For those that heard Nicola Sturgeon's speech, the title of this blogpost may seem like a statement of the bleedin' obvious, but I gather from a tweet written by Ipsos-Mori's Mark Diffley that some MSM outlets only took a few minutes to completely misrepresent what she had said -
"Funny seeing how this is being reported as #indyref2 being withdrawn - not what I heard at all"
As I said the other day, I was fully ready to say I thought Nicola Sturgeon had made a terrible mistake if she reversed policy on an independence referendum, but I'm delighted and relieved to say I'm not going to have to do that, because the speech ticked absolutely every box I was looking for -
* Ms Sturgeon stressed that the SNP won the general election in Scotland and that this reinforced the mandate for a referendum initially received in the Holyrood election of May 2016.
* She upheld the policy that a referendum should be held at the end of the Brexit process.
* By stressing the mandate to hold a referendum within the current Holyrood parliament, she strongly hinted the vote should take place before May 2021.
* She gave a clear timetable (autumn 2018) for making a decision on the timing of a referendum, which removes the concern that today's decision is going to later mutate into an 'indefinite postponement'.
* She undertook to step up campaigning for independence even before a referendum is called - the complete reverse of assumptions that the topic is going to be "parked".
* Although she acknowledged that the Tories losing their majority reopened the possibility of a soft Brexit (which presumably would remove the need for a referendum altogether), she didn't pretend that this was a remotely likely outcome - I think her exact words were "however slim".
* Most importantly, she didn't renounce the decision on a referendum taken by the elected Scottish Parliament a few weeks ago, and she didn't revoke the request made for a Section 30 order on the basis of that vote. (She did note that the resolution of the request has become less urgent, but it remains active.)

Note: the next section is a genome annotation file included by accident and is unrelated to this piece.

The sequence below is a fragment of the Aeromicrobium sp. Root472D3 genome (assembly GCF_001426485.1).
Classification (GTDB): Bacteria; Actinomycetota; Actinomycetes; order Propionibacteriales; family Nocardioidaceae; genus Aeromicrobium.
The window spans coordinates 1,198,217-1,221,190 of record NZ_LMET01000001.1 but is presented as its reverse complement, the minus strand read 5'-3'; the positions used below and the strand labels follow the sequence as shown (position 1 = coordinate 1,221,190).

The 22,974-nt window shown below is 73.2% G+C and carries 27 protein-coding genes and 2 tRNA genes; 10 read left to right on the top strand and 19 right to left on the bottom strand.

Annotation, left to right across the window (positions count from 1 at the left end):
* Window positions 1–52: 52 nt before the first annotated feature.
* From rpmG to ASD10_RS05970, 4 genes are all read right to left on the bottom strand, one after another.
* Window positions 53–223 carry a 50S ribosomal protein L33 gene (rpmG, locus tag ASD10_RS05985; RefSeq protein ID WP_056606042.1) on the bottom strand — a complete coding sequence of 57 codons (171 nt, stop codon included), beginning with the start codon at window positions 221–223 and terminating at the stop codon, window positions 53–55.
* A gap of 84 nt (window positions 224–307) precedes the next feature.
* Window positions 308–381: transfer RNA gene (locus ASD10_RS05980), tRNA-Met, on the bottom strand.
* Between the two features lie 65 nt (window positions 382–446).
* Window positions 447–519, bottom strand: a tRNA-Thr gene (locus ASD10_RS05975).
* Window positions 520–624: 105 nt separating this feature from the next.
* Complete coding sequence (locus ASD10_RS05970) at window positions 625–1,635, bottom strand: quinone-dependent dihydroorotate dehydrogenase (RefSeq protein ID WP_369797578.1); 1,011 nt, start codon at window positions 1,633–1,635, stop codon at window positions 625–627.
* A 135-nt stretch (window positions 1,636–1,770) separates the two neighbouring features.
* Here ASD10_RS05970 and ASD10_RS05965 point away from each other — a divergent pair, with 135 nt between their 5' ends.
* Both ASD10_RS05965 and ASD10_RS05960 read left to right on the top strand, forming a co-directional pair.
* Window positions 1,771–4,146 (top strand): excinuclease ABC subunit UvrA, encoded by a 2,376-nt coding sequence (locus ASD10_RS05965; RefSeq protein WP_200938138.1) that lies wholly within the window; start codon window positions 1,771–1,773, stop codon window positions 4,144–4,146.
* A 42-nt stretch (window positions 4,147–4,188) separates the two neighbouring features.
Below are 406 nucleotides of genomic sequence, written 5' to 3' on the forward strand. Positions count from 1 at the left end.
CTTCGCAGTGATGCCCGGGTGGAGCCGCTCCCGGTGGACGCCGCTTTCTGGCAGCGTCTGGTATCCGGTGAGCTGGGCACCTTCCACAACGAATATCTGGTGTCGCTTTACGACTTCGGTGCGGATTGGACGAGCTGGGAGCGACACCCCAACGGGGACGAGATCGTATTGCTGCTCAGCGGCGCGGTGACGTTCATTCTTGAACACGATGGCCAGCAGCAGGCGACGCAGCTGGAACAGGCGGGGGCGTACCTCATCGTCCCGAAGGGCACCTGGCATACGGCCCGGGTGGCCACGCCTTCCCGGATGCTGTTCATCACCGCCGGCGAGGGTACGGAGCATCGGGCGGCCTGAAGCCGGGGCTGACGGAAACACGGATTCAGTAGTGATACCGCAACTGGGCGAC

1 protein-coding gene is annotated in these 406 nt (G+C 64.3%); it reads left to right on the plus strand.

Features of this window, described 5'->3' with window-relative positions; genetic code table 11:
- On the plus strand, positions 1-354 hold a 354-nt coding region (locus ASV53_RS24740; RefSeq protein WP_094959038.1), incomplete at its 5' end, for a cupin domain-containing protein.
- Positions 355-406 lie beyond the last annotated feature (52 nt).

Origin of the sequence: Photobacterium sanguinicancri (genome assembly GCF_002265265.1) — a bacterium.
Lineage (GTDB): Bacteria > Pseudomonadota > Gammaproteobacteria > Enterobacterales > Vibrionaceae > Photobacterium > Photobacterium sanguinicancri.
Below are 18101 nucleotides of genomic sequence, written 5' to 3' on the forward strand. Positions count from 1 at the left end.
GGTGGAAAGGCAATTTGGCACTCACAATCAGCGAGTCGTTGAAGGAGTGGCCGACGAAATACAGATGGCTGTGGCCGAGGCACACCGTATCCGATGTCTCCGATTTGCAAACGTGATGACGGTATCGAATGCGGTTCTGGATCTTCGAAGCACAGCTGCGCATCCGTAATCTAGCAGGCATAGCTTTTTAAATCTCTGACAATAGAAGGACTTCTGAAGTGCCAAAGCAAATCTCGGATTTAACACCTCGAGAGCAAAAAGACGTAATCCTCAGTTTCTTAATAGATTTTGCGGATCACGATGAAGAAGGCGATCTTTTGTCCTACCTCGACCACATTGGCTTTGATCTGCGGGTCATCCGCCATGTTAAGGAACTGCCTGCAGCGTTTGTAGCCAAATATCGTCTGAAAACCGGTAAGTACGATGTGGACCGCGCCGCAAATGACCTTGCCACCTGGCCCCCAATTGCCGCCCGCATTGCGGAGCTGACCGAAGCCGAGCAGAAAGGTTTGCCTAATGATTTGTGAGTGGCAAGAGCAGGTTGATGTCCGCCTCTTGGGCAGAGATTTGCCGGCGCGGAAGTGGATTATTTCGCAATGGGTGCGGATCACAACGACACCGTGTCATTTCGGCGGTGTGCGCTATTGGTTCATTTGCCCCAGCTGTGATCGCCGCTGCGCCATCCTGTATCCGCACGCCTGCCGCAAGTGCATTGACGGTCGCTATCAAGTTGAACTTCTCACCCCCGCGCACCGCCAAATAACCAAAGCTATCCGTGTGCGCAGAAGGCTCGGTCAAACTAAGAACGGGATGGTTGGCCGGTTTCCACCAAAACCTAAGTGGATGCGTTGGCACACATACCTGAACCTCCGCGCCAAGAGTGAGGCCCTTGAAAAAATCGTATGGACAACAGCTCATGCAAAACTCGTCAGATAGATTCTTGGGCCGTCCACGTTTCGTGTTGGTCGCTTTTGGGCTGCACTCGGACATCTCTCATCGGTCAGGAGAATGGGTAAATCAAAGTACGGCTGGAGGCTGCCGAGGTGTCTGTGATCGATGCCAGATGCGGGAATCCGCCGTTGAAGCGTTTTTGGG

As far as I can see, the one and only change in the SNP position is that the referendum bill will not be brought forward in the immediate future, but instead a decision about its exact timing will be taken next year. That is a change of process, not a substantive change of policy, and I have no great problem with it. (Although it's heartening to see Patrick Harvie and the Greens acting as a counterbalance against the unionist parties and media by keeping the pressure up for the speediest possible progress.)
G A Ponsonby said the other day that he had no concerns at all about what Nicola Sturgeon was going to say, but he had great concerns about what the media were going to pretend she had said. I now see his point entirely. The media and unionist parties have a problem, though - they clearly want to say Nicola Sturgeon has performed a "humiliating U-turn" on an independence referendum, but they also want to say that Nicola Sturgeon has "ignored the wishes of the people of Scotland" by "doubling down" on an independence referendum. I have a feeling some people out there are intelligent enough to spot that those two claims are not actually consistent with each other.